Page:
Sunday, June 26, 2011

the Mountain Goats, 20jun2011, Great American Music Hall

This is for Genevieve, who is, and this is not a joke, the world's best girlfriend.

Mountain Goats I came late--real late--to. I'd seen the name kick around, and hadn't had much use for any of the people gushing. I think I had a dim awareness that he'd followed Colin Meloy's lead and written a 33 1/3 book that was an album review by means of piece of fiction. I naturally--probably better to say "I fatuously"--combined these facts and decided that the Mountain Goats sucked.

Somewhere around the summer of 2009, though, hungover and overfed, I dragged myself back to my bedroom after breakfast. KALX was on, and the second I walked into the room, I heard the first words of "last year".

I stood in front of my stereo, not sitting down, not setting my breakfast beer down, not focussing my eyes, cuffed and buffeted by the song, pinned like a butterfly, pinned like the wretched wrestler I was for a couple years. I sent a bitchy text to a friend "I was just reduced to tears by a Mountain Goats song, what's all wrong w/ me lol hrrr".

Ever since then, I've had work hours where I'll youtube that song a half-dozen times in a row and just really really bum myself the fuck out.*

*(If you want to go ahead and explain that it's a hopeful song like Dream Weaver--Stinky Puffs reference!!--feel free, champ. Something about it takes the cheese grater to my normally effervescent soul.)

And for a while I was a dick to Mountain Goats main man John Darnielle on Twitter.

(What can I say: when I late-bloom, I hold off on blooming until the very last available second.)

But there was something there: a song serrated like "this year" can't under any circumstances be made by somebody who isn't worth paying attention to. To put that more hammer: The person who makes that song? you must attend to; that song is capital-g Great and any person responsible for it deserves your time, attention, and financial support.

I read up a little, and the guy seemed right-on. I poked around and everything he wrote that I read I liked: some of it was hilarious, some of it was thoughtful, some of it made me fighting mad (on account of it was literally righteous). Some of it was really hilarious. Christ, I sent my mom links to stuff the guy wrote.* What can I say: when I get smitten by somebody's work, I like to go hard. I came around to his generous, slightly manic Twitter persona, too.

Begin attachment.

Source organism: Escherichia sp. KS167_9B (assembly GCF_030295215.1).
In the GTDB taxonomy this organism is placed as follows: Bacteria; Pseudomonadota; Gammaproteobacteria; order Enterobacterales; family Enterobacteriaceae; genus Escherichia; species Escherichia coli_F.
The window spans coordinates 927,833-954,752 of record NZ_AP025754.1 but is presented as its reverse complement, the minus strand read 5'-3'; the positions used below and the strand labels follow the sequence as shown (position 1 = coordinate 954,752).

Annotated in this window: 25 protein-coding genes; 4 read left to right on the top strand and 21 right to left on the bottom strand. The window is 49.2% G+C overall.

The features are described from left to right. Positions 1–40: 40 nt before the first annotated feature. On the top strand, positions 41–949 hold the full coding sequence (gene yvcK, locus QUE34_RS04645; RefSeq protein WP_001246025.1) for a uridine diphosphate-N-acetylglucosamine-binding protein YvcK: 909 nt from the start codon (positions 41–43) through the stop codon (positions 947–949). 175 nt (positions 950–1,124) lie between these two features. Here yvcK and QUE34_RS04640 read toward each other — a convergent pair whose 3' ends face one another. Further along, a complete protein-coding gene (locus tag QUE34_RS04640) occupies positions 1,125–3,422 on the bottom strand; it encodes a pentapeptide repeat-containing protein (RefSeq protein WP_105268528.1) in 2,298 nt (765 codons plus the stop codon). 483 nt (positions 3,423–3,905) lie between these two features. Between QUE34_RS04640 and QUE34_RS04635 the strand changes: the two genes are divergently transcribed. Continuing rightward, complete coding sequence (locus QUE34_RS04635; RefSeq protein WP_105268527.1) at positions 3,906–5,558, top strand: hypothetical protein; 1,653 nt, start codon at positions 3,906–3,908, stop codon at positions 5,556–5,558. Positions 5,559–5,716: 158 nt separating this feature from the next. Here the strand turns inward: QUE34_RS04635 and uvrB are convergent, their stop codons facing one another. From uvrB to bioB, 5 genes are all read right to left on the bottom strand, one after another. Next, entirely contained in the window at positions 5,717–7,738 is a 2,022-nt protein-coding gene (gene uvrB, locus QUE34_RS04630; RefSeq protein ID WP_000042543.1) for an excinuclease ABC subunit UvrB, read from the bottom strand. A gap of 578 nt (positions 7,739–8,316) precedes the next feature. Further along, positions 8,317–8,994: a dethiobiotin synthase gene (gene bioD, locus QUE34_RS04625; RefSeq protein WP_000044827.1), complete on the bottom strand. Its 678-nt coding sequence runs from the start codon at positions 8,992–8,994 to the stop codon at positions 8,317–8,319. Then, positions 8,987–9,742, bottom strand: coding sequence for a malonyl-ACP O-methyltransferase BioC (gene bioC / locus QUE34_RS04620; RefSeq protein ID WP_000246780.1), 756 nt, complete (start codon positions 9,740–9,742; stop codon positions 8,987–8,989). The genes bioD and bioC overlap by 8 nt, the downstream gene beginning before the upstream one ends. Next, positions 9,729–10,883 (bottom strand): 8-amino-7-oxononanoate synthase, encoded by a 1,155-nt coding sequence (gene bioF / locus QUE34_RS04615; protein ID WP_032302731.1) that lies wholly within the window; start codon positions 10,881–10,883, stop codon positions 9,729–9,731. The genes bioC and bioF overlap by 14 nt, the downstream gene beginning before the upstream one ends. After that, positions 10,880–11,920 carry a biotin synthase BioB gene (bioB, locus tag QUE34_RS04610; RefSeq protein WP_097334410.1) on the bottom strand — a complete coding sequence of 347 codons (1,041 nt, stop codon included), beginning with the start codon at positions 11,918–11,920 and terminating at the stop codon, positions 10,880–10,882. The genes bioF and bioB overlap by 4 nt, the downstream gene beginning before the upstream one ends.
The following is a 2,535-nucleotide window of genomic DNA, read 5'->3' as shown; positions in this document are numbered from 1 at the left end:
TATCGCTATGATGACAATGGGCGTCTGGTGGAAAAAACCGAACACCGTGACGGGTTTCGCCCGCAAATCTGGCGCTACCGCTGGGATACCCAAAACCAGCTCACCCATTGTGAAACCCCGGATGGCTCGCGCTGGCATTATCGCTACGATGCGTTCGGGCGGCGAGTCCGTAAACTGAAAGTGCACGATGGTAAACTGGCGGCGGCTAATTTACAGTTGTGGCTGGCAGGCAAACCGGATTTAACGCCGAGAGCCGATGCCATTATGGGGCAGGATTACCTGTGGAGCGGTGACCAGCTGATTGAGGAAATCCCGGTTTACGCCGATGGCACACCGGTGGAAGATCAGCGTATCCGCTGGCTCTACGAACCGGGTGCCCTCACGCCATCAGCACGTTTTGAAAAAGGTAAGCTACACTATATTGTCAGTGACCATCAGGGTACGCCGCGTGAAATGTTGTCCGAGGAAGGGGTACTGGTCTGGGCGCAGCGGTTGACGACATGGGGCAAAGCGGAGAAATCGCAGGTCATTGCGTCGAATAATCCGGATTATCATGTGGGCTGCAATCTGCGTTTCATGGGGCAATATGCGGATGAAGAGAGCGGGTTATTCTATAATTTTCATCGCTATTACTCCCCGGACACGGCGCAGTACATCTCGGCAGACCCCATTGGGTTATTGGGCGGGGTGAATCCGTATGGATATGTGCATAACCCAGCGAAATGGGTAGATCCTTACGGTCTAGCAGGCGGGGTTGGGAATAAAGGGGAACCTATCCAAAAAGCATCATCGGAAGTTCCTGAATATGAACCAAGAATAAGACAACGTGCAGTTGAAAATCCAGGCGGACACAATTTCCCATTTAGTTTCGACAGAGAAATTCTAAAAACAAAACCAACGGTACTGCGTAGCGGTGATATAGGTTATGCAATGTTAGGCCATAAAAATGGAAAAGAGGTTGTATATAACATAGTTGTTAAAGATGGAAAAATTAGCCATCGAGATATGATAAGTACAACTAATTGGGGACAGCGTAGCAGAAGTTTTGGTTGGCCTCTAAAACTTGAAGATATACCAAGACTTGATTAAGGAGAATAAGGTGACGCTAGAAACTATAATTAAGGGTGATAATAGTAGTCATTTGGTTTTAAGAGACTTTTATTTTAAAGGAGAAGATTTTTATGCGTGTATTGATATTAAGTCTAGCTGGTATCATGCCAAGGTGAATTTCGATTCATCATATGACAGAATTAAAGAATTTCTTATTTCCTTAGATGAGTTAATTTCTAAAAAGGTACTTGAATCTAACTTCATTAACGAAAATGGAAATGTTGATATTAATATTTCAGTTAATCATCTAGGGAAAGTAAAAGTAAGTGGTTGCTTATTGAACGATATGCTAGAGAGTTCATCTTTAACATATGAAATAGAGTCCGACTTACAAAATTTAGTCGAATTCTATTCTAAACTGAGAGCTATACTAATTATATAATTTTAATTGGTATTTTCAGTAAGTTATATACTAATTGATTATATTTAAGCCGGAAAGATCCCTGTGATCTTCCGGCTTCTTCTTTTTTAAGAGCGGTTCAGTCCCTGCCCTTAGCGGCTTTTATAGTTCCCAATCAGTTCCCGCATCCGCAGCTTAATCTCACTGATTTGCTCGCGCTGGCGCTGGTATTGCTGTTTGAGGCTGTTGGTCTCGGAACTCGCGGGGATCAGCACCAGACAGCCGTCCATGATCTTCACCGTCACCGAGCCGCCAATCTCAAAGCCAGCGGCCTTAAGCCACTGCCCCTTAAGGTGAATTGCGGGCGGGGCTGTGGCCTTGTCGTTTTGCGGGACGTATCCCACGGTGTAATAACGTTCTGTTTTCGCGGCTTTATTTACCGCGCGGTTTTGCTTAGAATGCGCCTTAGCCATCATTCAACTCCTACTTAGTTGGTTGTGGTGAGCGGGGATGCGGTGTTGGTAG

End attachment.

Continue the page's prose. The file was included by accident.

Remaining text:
*(Not as weird as it sounds: my mom makes Smiths jokes it takes me months to get.)

Poked around for more songs. Never did find anything I liked as much as "this year". Never did pick my ass up off the couch and go to the record store, either--and then came the promo single "damn these vampires" which is the floundering, drowning sad-rage give-up complement to the damn-the-torpedoes you'll-have-to-kill-me-to-keep-me-down anthem "this year" and I was in. All the way in. A day or two later I preordered the album (thereby scoring the cassette pack-in, which is, for the record, excellent.) It took months to come.

It's great. You should buy it.

The show came in one of the odd clumps tWBGitW & I seem prone to, 2 shows in 3 days, 3 in 7, a lot for people with jobs, friends, bullshit obligations, hobbies & no cars. But there was no chance I wasn't going to see the show. My credit card sighs reproachfully from across the room.

The show itself...was far more of a spectacle than I'd expected.* I knew people would be into it. I suspected people would be into it. I didn't predict some other things:

  • the JoeyChad next to me would treat the night like a weirdly specific opportunity for karaoke, matching every breath, every pause, drowning out several songs (ruined for G.) with his total identification with every note that rebounded & bizounded around the room
  • John Darnielle's joy-skipping & mid-song giggles, also that the man would give me a very specific impression of Stephen Colbert doing Bruce Springsteen and thrilled to be doing it
  • quite as much singing along as happened

*(Not here using "spectacle" in the situationist sense for once. Few experiences have been less alienating than this show.)

There are folks for whom the show would have been cheesy or "a little much". Indeed there was a revival-tent vibe for some folks that I find/found offputting; but there's a word for somebody who bags on somebody else's good time when that good time doesn't actually involve or affect him, and it's a bad, bad word. As long as you're not drowning out the band or trying to get me to dance/not dance in a way I don't dig, you get on with your show--and I hope you're having as much fun as I am. Everybody went nuts and got blissy at the end, when there was a long version of, yes, "this year", complete with singalong, opening band coming out to rock out, and what can only be described as communally ecstatic behavior. There were some encores, duh, and one of them featured a rousing (ahem) rendition of Jawbreaker's "boxcar", which normally I don't like all that much*, but that night, I was too happy to demur, and I sang along, and I sang along loud, and I sang along happily, and John Darnielle pointed at me for a second and laughed and I kept on singing.

*(Great song, sure, but it doesn't make my top 10 Jawbreaker songs. Was however funny when after that he said "thanks, we've been the Mountain Goats...I've been Blake Shwartzenbach." Zing.)

I should talk about the band: I don't really want to. The show is a real rock show, where the record is not a real rock record. At times (forgive me), the record left me wondering "what is it about every guy with an acoustic guitar that forces him eventually to front a goddamned bar band?". The show proves that this band is nothing of the kind. Recommended. Bring your capacity for real happiness and satisfaction.